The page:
Award-winning actress Viola Davis
highlighted Hollywood's racism in an interview that has resurfaced on Twitter and garnered a huge response online.

During a 2018 interview at a Women in the World event, Davis spoke passionately about how her Emmy, Tony and Oscar wins have not led to the kind of compensation seen by white actresses with similar accolades. 

Davis spoke on a variety of topics during the 30-minute conversation with Tina Brown, but it was Davis' comments on racism, sexism and workplace unfairness that caught the eye of the internet on Wednesday. 

“I got the Oscar, I got the Emmy, I got the two Tonys, I’ve done Broadway, I’ve done off-Broadway, I’ve done TV, I’ve done film, I’ve done all of it. I have a career that’s probably comparable to Meryl Streep, Julianne Moore, Sigourney Weaver. They all came out of Yale, they came out of Juilliard, they came out of NYU," the 54-year-old said.

"They had the same path as me, and yet I am nowhere near them. Not as far as money, not as far as job opportunities, nowhere close to it. … But I have to get on that phone and people say 'You’re a Black Meryl Streep. … There is no one like you.' OK, then if there’s no one like me, you think I’m that, you pay me what I’m worth,” Davis continued.

The clip was liked thousands of times and shared by a number of Black actresses who said they had similar struggles of getting fair compensation. 

For decades, Black actresses have complained about how they are treated by directors, producers and Hollywood heavyweights, BBC reported.

Davis herself has spoken about Hollywood's issues with diversity for years. During her powerful Emmy speech in 2015, she spoke about the lack of opportunities available for Black actresses, even ones who had awards and decades of experience under their belts.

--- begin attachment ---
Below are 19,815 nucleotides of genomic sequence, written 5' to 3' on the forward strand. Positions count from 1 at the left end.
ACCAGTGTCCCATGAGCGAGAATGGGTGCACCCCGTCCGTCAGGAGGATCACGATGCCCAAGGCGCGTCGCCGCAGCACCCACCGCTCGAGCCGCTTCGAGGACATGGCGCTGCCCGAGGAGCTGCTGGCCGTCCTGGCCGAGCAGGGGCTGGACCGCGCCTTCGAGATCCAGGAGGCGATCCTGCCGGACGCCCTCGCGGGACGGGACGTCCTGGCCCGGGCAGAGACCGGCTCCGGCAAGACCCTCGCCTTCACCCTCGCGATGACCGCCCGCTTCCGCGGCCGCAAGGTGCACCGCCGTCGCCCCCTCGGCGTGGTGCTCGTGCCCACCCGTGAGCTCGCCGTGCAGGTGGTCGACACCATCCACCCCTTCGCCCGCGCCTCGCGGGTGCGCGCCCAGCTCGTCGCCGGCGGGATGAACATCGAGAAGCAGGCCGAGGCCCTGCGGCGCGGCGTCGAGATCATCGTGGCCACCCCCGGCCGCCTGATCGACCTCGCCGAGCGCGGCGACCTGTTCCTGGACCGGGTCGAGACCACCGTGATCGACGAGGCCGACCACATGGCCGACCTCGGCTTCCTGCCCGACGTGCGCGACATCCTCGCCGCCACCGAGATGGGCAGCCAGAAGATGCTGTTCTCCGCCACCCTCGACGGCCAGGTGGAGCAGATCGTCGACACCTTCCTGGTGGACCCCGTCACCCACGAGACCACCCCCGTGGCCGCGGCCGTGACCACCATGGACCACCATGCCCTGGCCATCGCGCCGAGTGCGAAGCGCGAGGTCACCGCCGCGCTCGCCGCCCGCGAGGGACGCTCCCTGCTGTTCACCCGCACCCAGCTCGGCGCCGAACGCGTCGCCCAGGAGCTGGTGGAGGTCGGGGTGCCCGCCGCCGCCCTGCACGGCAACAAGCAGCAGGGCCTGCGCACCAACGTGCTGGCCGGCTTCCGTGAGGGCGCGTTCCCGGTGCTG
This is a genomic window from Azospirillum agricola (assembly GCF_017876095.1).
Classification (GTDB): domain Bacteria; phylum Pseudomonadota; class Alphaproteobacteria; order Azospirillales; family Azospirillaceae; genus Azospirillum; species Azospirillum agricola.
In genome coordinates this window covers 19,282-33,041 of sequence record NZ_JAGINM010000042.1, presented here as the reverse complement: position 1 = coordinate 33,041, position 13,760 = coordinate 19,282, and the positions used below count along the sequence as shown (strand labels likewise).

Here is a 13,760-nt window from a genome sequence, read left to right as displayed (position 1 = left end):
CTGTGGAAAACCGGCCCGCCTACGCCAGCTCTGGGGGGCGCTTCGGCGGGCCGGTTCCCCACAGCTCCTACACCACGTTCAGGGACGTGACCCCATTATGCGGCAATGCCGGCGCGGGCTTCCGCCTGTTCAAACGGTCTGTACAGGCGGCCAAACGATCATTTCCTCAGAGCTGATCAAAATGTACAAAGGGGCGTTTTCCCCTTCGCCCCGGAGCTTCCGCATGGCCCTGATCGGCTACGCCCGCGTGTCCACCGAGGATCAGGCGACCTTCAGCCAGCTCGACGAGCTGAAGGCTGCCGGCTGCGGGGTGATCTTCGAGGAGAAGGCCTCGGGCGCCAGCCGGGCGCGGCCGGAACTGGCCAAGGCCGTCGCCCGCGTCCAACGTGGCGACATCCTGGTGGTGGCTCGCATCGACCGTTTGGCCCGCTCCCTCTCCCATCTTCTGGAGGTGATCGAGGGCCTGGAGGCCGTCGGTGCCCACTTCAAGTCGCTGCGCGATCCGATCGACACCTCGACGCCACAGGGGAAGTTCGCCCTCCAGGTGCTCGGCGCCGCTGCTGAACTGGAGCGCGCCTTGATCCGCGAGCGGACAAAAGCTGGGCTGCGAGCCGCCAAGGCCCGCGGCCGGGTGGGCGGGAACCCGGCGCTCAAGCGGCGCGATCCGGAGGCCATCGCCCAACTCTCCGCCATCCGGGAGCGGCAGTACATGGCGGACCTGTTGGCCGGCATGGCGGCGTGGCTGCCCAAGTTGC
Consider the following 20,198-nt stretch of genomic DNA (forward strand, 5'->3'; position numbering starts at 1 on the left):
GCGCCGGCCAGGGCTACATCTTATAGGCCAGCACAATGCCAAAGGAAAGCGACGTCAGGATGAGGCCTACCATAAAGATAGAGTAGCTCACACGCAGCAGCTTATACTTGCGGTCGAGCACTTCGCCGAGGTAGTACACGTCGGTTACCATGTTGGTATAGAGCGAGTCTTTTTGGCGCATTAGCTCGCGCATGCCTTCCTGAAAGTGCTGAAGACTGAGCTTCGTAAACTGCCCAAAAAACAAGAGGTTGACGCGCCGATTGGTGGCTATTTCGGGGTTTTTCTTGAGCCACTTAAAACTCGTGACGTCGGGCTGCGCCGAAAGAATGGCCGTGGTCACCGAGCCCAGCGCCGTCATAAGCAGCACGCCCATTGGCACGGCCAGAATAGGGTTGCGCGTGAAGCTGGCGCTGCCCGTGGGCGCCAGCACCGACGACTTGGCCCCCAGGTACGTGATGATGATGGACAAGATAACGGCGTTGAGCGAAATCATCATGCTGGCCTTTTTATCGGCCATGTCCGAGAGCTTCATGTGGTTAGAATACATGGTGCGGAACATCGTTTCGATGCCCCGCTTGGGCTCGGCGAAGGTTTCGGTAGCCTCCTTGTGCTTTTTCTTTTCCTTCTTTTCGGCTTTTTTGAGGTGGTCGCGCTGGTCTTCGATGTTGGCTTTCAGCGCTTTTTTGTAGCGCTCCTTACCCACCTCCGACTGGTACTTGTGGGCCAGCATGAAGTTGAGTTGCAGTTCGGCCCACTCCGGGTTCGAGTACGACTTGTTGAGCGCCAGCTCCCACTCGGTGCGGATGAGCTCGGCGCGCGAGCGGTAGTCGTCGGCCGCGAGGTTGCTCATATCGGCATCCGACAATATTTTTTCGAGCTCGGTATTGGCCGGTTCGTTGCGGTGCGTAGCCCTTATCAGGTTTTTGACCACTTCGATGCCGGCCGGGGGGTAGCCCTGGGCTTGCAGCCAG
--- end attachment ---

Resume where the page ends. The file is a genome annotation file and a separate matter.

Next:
"The only thing that separates women of color from anyone else is opportunity. You cannot win an Emmy for roles that are simply not there,” she told the crowd. 

A 2017 article from Refinery29 listed statistics about the state of financial equality in Hollywood. There were no Black women on the 2016 Forbes list of the world’s 10 highest-paid actresses, and on a longer list highlighting the pay rates of TV talent from Variety, Black women are few and far between.

Despite the success of Black-ishTracee Ellis Ross was the only Black woman on the 2016 Variety list for the highest-paid television actors and actresses in comedy. She spent years being paid about $80,000 per episode while Kaley Cuoco, a white actress on the Big Bang Theory, made $1 million each episode. 

Kerry Washington, Davis and Taraji P. Henson were the only Black women in the list's drama category. Washington and Davis made about $250,000 each episode for their hit shows Scandal and How To Get Away With Murder while Henson brought in $175,000 per episode for Empire. These numbers are paltry compared to most major TV actors, who make at least half a million per episode.

In her book Around the Way Girl, Henson wrote about the disparities in payment and treatment between her, Brad Pitt and Cate Blanchett for the film The Curious Case of Benjamin Button.

“There are way more talented black actresses than there are intelligent, meaningful roles for them, and we’re consistently charged with diving for the crumbs of the scraps, lest we starve. I knew the stakes: no matter how talented, no matter how many accolades my prior work had received, if I pushed for more money, I’d be replaced and no one would so much as a blink,” Henson wrote. 

Last year, Gabrielle Union spoke to USA Today about how Hollywood's problems with race are self-perpetuating. Black women are denied access to roles, making it more difficult to build their resumes and secure higher pay. Since the vast majority of Hollywood executives are white, Black actresses continue to be left out and forced to battle each other for the few roles that are available. 

“Little by little we’re communicating, and women of color, specifically black women, are like, ‘Oh, hell nah.’ We are so woefully underpaid, under-appreciated, disrespected," Union said. "Based on the numbers that I know that black women, Latinas, Asian women, indigenous actors are making, there is no other logical reason why we are paid what we are paid versus what our contemporaries are paid who are lacking melanin."

During the press run for his movie Widows, Black director Steve McQueen told the Associated Press about how unfair it was that Davis had to wait so long to get her shot at Hollywood stardom.

“She can only be judged by the films she gets to do. Don’t forget: she could not really make a living in film because no one was giving her any roles. She was not given an opportunity to fulfill her craft. So she had to go on television. Viola’s 53 years old. She should have a vast body of work by now,” McQueen said.